Top10VPN.com presumably make money by people using its service to switch VPN apps, so it has a clear vested interest in urging people to do just that, but that doesn’t mean it’s findings aren’t significant. At the same time just because an app is Chinese that doesn’t mean it’s dodgy and the substantive issue here is about transparency and quality control in general. It makes you wonder how many other mobile apps are something other than they appear to be.

Nokia launches some actual applications for SDN

All the hype surrounding software-defined networking is finally starting to yield some tangible results in the form of three apps from Nokia.

Deciding to kill two buzzwords with one stone, Nokia is claiming its new WaveSuite open applications will jump-start optical network digital transformation. It consists of three apps: Service Enablement, Node Automation and Network Insight. The point of these apps is apparently to offer businesses a new degree of access to networks that is expected to yield novel commercial opportunities.

To help us get our heads around this new piece of networking arcana we spoke to Kyle Hollasch, Director of Marketing for Optical Networking at Nokia. He was most keen to focus on the service enablement app, which he said is “the first software that tackles the issue of resell hierarchy.”

Specifically we’re talking about the reselling of fixed line capacity. This app is designed to massively speed up the capacity reselling process, with the aim of turning it into a billable service. The slide below visualises the concept, in which we have the actual network owner at the base and then several levels of capacity reselling, allowing greater degrees of specialisation and use-case specific solutions.

Nokia WaveSuite slide 1

The node automation app allows network nodes to be controlled via an app on a smartphone, thanks to the magic of SDN. In fact this would appear to be the epitome of SDN as it’s only made possible by that technology. The slide below shows how is it is, at least in theory, possible to interact with a network element via a smartphone, which also opens up the ability to use other smartphone tools such as the GPS and camera.

Nokia WaveSuite slide 2

The network insight app seems to do what is says on the tin, so there doesn’t seem to be the need for further explanation at this stage. “These innovations are the result of years of working closely with our customers to address all aspects of optical networking with open applications enhancing not just operations, but opening up new services and business models,” said Sam Bucci, Head of Optical Networks for Nokia.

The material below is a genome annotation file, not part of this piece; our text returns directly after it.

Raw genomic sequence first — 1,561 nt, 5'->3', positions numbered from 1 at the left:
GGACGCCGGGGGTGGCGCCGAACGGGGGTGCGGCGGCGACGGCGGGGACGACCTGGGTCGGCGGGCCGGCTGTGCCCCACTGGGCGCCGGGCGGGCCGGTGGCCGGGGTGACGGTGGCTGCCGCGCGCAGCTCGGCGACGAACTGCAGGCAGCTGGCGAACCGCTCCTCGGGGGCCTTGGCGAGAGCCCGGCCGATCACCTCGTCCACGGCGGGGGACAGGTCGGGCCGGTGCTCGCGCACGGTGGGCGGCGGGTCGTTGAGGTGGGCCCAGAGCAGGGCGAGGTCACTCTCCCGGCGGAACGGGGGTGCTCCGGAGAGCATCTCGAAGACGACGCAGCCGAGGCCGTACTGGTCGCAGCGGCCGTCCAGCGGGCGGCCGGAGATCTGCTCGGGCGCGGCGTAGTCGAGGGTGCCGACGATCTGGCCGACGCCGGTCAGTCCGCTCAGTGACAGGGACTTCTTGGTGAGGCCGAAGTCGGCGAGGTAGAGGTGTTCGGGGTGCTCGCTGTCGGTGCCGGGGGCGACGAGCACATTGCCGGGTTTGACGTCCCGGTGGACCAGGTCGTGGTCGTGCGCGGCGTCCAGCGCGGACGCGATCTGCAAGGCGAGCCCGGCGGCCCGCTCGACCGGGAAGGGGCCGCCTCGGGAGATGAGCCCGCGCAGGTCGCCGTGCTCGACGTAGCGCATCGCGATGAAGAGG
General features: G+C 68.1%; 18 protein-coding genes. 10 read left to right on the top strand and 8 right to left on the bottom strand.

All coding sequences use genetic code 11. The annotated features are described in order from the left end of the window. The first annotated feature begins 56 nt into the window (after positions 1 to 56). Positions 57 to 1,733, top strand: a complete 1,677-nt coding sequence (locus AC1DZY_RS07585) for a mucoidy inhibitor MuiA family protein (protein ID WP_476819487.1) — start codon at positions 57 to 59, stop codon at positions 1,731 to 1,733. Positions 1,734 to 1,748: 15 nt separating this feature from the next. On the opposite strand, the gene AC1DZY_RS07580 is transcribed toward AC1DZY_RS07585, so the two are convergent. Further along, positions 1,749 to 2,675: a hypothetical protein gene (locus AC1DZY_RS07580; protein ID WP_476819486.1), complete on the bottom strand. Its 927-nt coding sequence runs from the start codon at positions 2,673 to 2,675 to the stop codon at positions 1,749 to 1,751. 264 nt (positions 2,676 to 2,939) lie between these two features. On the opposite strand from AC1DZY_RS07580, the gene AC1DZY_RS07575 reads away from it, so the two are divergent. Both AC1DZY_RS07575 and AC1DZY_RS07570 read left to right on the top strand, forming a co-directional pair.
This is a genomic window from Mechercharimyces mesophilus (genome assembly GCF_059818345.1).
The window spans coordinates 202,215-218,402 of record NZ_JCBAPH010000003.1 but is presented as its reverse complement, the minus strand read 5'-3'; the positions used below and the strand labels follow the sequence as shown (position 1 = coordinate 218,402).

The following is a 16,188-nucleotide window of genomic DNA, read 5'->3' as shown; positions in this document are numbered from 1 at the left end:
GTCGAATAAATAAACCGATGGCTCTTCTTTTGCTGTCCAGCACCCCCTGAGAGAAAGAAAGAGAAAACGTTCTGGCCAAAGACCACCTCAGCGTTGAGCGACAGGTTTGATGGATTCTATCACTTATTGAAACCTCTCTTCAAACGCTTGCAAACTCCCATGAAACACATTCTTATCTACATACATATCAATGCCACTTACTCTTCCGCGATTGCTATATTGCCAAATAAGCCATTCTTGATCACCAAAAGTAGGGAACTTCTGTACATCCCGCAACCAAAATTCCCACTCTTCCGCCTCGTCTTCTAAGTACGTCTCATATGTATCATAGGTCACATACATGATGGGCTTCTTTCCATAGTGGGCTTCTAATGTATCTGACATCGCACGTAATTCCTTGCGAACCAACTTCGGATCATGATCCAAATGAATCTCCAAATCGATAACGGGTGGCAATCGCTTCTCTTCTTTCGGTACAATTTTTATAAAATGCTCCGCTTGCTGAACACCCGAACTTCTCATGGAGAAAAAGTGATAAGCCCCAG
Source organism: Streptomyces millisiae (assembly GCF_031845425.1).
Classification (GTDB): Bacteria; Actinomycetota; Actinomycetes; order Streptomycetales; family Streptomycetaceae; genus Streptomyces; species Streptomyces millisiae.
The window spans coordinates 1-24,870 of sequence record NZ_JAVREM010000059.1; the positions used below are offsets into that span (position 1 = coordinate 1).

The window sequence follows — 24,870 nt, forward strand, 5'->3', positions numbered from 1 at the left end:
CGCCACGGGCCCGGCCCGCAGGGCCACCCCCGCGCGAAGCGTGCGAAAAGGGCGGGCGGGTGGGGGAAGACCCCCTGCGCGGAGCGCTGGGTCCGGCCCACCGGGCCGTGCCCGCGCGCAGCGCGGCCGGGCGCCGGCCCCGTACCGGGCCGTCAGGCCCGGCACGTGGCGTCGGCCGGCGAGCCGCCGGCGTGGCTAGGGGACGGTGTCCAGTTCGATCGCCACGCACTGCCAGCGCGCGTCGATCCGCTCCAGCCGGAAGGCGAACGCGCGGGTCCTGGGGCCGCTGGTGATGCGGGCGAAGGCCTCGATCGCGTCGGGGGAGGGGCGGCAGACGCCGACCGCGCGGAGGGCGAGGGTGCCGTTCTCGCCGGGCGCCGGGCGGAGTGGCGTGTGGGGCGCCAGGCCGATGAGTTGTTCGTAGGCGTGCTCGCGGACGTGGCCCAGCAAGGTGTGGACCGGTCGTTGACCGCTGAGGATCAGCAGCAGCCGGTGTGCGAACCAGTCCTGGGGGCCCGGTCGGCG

As a milestone in the process of virtualizing networks and all the great stuff that’s supposed to come with that, the launch of actual SDN apps seems significant. Whether or not the market agrees and makes tangible business use of these is another matter, however, and only time will tell if good PowerPoint translates into business reality.

New Euro Android charges could be $40 per device

Google announced earlier this week that it was going to start charging Android smartphone makers for its apps but didn’t say how much.

Tech site The Verge, however, reckons it has got hold of some documents that detail the tariffs Google intends to impose on its blameless OEM partners to make sure it doesn’t lose a single euro of profit while it wrestles with the European Commission’s trust busters. According to this ‘confidential fee schedule’ Google could demand as much as $40 per device, it’s alleged.

But these monetary considerations could just end up being bargaining chips in a process through which Google forgoes the cash so long as OEMs play ball by preinstalling all the stuff it wants. In other words Google seems to be saying “We won’t insist our stuff is bundled with Android but we will fine anyone who doesn’t.”

In that context the actual amounts involved seem irrelevant, since Google may well write them off in exchange for docile compliance, but we’ve only done three paragraphs so we might as well have a look at how they will be calculated. Essentially OEMs will have to pay more for larger screens and for exporting to richer countries. So a top-end device into the UK could be stung for $40, while a rubbish phone into Greece might only cost an extra couple of bucks.

Google seems to be somewhat sulkily throwing down the gauntlet to the EC by saying “OK, two can play at that game – if you won’t let us bundle then we’ll punish OEMs. How do you like them apples?” The EC will presumably have a bit of a think about whether this new tactic still represents an abuse of Google’s market dominance and then act accordingly.

Google ups the ante with Europe by charging Android manufacturers for its mobile products

Under pressure to be seen to comply with an EU antitrust ruling, Google has indicated that the only way to do so is to start charging for what was previously given away.